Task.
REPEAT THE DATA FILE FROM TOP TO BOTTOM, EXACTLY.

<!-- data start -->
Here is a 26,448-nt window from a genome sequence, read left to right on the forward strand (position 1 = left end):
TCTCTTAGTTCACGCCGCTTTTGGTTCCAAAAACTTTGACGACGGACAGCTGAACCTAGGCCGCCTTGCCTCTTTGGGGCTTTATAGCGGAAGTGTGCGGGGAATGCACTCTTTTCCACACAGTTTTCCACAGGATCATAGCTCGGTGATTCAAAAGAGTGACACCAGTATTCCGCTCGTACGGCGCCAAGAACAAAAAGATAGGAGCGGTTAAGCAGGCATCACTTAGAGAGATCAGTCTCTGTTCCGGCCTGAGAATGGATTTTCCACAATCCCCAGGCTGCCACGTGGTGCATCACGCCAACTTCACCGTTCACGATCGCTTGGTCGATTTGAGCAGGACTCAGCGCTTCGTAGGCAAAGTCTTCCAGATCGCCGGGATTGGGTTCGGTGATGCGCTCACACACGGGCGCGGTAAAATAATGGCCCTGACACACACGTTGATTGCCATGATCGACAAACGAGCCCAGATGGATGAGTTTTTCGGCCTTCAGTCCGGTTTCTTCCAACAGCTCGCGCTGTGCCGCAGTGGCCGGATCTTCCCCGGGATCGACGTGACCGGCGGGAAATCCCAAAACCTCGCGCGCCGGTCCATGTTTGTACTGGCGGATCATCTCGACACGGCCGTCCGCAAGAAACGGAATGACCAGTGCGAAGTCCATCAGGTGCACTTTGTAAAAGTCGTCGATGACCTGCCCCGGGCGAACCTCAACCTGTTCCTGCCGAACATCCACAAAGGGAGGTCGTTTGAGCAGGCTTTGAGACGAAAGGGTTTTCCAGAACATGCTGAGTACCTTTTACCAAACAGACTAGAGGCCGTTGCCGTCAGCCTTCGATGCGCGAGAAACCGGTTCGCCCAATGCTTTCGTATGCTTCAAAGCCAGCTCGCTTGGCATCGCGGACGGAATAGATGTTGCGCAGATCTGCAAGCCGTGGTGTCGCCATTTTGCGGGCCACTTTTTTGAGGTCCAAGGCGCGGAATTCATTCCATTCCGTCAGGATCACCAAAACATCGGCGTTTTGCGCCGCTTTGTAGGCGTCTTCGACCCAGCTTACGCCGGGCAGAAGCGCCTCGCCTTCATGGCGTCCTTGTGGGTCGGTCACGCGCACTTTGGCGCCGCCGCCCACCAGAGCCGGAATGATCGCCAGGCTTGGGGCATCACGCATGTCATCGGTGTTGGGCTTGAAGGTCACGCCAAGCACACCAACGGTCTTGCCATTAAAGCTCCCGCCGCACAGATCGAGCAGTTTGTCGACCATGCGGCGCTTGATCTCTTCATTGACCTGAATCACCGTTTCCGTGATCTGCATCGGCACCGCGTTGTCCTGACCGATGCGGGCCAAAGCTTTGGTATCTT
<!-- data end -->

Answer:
Here is a 26,448-nt window from a genome sequence, read left to right on the forward strand (position 1 = left end):
TCTCTTAGTTCACGCCGCTTTTGGTTCCAAAAACTTTGACGACGGACAGCTGAACCTAGGCCGCCTTGCCTCTTTGGGGCTTTATAGCGGAAGTGTGCGGGGAATGCACTCTTTTCCACACAGTTTTCCACAGGATCATAGCTCGGTGATTCAAAAGAGTGACACCAGTATTCCGCTCGTACGGCGCCAAGAACAAAAAGATAGGAGCGGTTAAGCAGGCATCACTTAGAGAGATCAGTCTCTGTTCCGGCCTGAGAATGGATTTTCCACAATCCCCAGGCTGCCACGTGGTGCATCACGCCAACTTCACCGTTCACGATCGCTTGGTCGATTTGAGCAGGACTCAGCGCTTCGTAGGCAAAGTCTTCCAGATCGCCGGGATTGGGTTCGGTGATGCGCTCACACACGGGCGCGGTAAAATAATGGCCCTGACACACACGTTGATTGCCATGATCGACAAACGAGCCCAGATGGATGAGTTTTTCGGCCTTCAGTCCGGTTTCTTCCAACAGCTCGCGCTGTGCCGCAGTGGCCGGATCTTCCCCGGGATCGACGTGACCGGCGGGAAATCCCAAAACCTCGCGCGCCGGTCCATGTTTGTACTGGCGGATCATCTCGACACGGCCGTCCGCAAGAAACGGAATGACCAGTGCGAAGTCCATCAGGTGCACTTTGTAAAAGTCGTCGATGACCTGCCCCGGGCGAACCTCAACCTGTTCCTGCCGAACATCCACAAAGGGAGGTCGTTTGAGCAGGCTTTGAGACGAAAGGGTTTTCCAGAACATGCTGAGTACCTTTTACCAAACAGACTAGAGGCCGTTGCCGTCAGCCTTCGATGCGCGAGAAACCGGTTCGCCCAATGCTTTCGTATGCTTCAAAGCCAGCTCGCTTGGCATCGCGGACGGAATAGATGTTGCGCAGATCTGCAAGCCGTGGTGTCGCCATTTTGCGGGCCACTTTTTTGAGGTCCAAGGCGCGGAATTCATTCCATTCCGTCAGGATCACCAAAACATCGGCGTTTTGCGCCGCTTTGTAGGCGTCTTCGACCCAGCTTACGCCGGGCAGAAGCGCCTCGCCTTCATGGCGTCCTTGTGGGTCGGTCACGCGCACTTTGGCGCCGCCGCCCACCAGAGCCGGAATGATCGCCAGGCTTGGGGCATCACGCATGTCATCGGTGTTGGGCTTGAAGGTCACGCCAAGCACACCAACGGTCTTGCCATTAAAGCTCCCGCCGCACAGATCGAGCAGTTTGTCGACCATGCGGCGCTTGATCTCTTCATTGACCTGAATCACCGTTTCCGTGATCTGCATCGGCACCGCGTTGTCCTGACCGATGCGGGCCAAAGCTTTGGTATCTT